The public — particularly marginalized communities — will have greater trust in the police when law enforcement activities are transparent.

The public pays for the dash cameras. Why can’t we see the videos?

What Videos are Still Available?

  • Dash Cam Videos Relating to Crimes: These are probably not available under OPRA in most circumstances, but generally should be available under the common law per Lyndhurst.
  • Dash Cam Videos of Police Using Deadly Force: Same. Also, AG Directive 2018-1 requires disclosure under the common law within 20 days if the video depicts a deadly shooting or an incident where police use force that results in “serious bodily injury.”
  • Dash Cam Videos of a DWI: A DWI is not a crime, so these should generally be available under OPRA.
  • Dash Cam Videos of Traffic Stops: These should generally be available, unless the traffic stop turns criminal.
  • Body Camera Videos: We think these should be subject to OPRA because an AG Guideline requires them to be maintained. At the same time, the AG Guideline attempts to exempt body cam videos relating to criminal investigations. We have this issue pending on appeal.
  • Security Camera Videos: The Supreme Court ruled in 2016 that security camera videos are not subject to OPRA, but access should be granted under the common law where a person states a sufficient interest in the video.

PSWH partner CJ Griffin submitted a brief on behalf of several amicus curiae and participated in the nearly three-hour oral argument. Griffin has litigated dozens of police records cases, including Lyndhurst.  Contact CJ at cgriffin@pashmanstein.com


[1] A criminal investigatory record is a record that is 1) held by a law enforcement agency; 2) pertain to any criminal investigation and 3) are “not required by law to be made, maintained, or kept on file.”

Appellate Division Rules Agencies Cannot Hide Behind Technology

Last week, the Appellate Division issued a published decision that is very important to transparency.  While the court’s analysis of its standard of review over GRC decisions will excite appellate attorneys, it is the more substantive portion of the court’s decision that grabbed our attention.

The case is Conley v. N.J. Dep’t of Corrections, ___ N.J. Super. ___ (App. Div. Jan. 12, 2018), and it involves an OPRA request that was filed by Kevin Conley, an inmate at the New Jersey State Prison.

Mr. Conley’s OPRA request sought “monthly remedy statistical reports” that were required to be produced by N.J.A.C. 10A:1-4.8(a)(4) and other federal laws. He had requested these reports in the past and they were always produced, but this time the DOC responded by saying that it had adopted a new computerized database in January 2014 and the requested monthly reports “are no longer generated or available.”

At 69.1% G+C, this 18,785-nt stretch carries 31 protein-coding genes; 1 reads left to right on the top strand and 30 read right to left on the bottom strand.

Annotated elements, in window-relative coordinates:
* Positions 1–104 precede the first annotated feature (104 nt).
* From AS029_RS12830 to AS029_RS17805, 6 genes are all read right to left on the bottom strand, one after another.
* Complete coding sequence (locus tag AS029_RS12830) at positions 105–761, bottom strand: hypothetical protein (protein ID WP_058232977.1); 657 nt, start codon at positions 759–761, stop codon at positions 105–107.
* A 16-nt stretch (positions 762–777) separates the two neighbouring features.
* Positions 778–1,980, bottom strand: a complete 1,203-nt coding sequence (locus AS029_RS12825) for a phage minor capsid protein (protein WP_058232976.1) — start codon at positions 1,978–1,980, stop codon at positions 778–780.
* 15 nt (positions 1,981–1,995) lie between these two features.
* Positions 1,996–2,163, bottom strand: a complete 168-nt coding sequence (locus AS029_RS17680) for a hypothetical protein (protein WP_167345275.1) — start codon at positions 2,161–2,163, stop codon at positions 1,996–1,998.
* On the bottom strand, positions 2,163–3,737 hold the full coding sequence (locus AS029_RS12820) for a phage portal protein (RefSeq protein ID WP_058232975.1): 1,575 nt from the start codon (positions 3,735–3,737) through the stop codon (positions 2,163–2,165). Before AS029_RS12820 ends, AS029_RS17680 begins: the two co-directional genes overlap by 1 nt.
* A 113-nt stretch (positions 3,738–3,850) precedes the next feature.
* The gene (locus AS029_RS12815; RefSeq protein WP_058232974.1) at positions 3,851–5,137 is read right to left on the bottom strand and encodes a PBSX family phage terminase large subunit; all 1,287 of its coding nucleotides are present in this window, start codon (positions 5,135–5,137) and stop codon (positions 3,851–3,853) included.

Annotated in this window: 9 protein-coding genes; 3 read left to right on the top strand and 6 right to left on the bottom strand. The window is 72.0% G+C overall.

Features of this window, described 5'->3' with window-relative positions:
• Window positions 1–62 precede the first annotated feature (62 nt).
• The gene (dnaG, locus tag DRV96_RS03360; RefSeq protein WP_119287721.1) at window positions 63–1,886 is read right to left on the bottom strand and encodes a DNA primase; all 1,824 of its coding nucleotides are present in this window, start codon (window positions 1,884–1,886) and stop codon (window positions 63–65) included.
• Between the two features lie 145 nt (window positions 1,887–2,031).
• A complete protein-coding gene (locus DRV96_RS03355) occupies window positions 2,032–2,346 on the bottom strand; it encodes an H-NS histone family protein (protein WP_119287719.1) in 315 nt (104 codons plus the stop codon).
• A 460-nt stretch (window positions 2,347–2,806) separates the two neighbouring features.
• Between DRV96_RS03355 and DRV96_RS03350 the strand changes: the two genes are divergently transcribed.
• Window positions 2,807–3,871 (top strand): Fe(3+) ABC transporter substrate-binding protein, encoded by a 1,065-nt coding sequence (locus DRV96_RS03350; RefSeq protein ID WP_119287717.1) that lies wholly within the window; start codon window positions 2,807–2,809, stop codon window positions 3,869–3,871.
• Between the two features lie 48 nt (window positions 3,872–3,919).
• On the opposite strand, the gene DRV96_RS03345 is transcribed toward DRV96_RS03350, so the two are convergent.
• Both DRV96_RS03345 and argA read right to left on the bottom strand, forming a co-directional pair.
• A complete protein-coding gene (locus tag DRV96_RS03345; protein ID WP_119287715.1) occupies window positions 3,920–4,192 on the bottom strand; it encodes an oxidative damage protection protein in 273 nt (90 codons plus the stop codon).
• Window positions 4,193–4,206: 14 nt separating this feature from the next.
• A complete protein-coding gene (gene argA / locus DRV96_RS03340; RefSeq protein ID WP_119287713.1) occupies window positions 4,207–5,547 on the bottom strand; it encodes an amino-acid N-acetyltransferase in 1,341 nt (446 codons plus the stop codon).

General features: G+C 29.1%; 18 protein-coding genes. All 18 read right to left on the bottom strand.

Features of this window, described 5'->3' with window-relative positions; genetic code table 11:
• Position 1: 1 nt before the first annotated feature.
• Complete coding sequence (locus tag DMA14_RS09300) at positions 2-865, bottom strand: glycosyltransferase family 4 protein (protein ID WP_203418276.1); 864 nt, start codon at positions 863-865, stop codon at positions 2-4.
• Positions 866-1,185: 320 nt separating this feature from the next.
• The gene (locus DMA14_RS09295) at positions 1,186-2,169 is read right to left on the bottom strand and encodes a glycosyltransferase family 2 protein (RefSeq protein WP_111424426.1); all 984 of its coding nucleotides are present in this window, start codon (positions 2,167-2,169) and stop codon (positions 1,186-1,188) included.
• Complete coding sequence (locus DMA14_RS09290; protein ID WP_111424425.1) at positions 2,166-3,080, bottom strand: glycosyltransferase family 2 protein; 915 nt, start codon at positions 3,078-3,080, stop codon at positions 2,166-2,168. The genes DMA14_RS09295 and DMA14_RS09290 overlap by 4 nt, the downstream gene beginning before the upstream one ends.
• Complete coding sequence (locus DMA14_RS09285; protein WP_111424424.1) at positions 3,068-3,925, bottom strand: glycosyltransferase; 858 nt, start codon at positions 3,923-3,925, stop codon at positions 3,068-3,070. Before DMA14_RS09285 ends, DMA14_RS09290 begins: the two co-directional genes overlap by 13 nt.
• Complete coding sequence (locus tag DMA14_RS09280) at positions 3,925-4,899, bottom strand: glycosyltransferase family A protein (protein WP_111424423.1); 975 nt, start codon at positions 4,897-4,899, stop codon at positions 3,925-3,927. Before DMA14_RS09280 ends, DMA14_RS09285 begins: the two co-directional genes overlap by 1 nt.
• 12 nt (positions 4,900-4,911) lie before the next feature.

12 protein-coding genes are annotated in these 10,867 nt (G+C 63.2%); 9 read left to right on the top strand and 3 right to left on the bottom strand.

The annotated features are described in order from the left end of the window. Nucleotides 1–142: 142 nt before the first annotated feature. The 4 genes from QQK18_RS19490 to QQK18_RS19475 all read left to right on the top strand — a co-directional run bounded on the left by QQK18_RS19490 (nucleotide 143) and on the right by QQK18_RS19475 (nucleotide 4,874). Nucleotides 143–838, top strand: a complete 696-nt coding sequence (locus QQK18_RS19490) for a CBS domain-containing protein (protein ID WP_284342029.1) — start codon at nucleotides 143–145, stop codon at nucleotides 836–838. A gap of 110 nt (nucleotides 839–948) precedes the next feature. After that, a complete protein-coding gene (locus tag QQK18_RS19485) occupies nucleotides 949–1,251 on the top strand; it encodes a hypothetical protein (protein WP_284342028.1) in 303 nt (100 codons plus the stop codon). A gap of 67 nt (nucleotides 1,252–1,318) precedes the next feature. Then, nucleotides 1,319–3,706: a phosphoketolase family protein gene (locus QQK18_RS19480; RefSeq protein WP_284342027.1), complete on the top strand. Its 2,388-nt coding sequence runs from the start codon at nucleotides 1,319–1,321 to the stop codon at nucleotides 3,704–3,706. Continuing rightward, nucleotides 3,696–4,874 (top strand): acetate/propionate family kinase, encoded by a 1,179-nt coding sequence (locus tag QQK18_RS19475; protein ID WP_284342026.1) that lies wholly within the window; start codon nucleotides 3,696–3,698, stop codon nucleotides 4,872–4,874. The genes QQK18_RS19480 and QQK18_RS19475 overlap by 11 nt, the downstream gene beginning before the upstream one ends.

Mr. Conley objected, noting that he had always gotten the reports before and that the DOC was mandated by law to produce these monthly reports. The DOC continued to deny the request, insisting that it no longer generates the reports and that it was not obligated to “create a record.”

Mr. Conley filed a complaint on his own in the Government Records Council (tip: we advise going to court instead!) and lost. The GRC accepted the DOC Custodian’s certification that it did not possess the monthly reports and ruled that it did not violate OPRA.

The Appellate Division reversed the GRC. It noted that the DOC was mandated by federal and State regulations to make the monthly reports. It held that were it to accept the DOC’s argument that the report was no longer available based on the manner by which DOC chose to store this public data, it would render “the public policy of transparency and openness the Legislature codified in [OPRA] unacceptably vulnerable to bureaucratic manipulation.”

Importantly, the Court held that “[t]echnological advancements in data storage should enhance, not diminish, the public’s right to access ‘government records’ under OPRA . . . . A government agency cannot erect technological barriers to deny access to government records.”

What does this mean for OPRA requestors?  This case builds upon the Supreme Court’s recent holding in Paff v. Galloway, which held that electronically stored information is a government record that must be produced. Where an agency is obligated by law to produce a certain type of report or a specific document each month (or year) and it fails to do so because it has moved to an electronic database, it cannot avoid its obligations under OPRA. It would need to pull data from its database to produce the report/document to the requestor.

For assistance with OPRA matters, please contact CJ Griffin at 201-488-8200 or cgriffin@pashmanstein.com.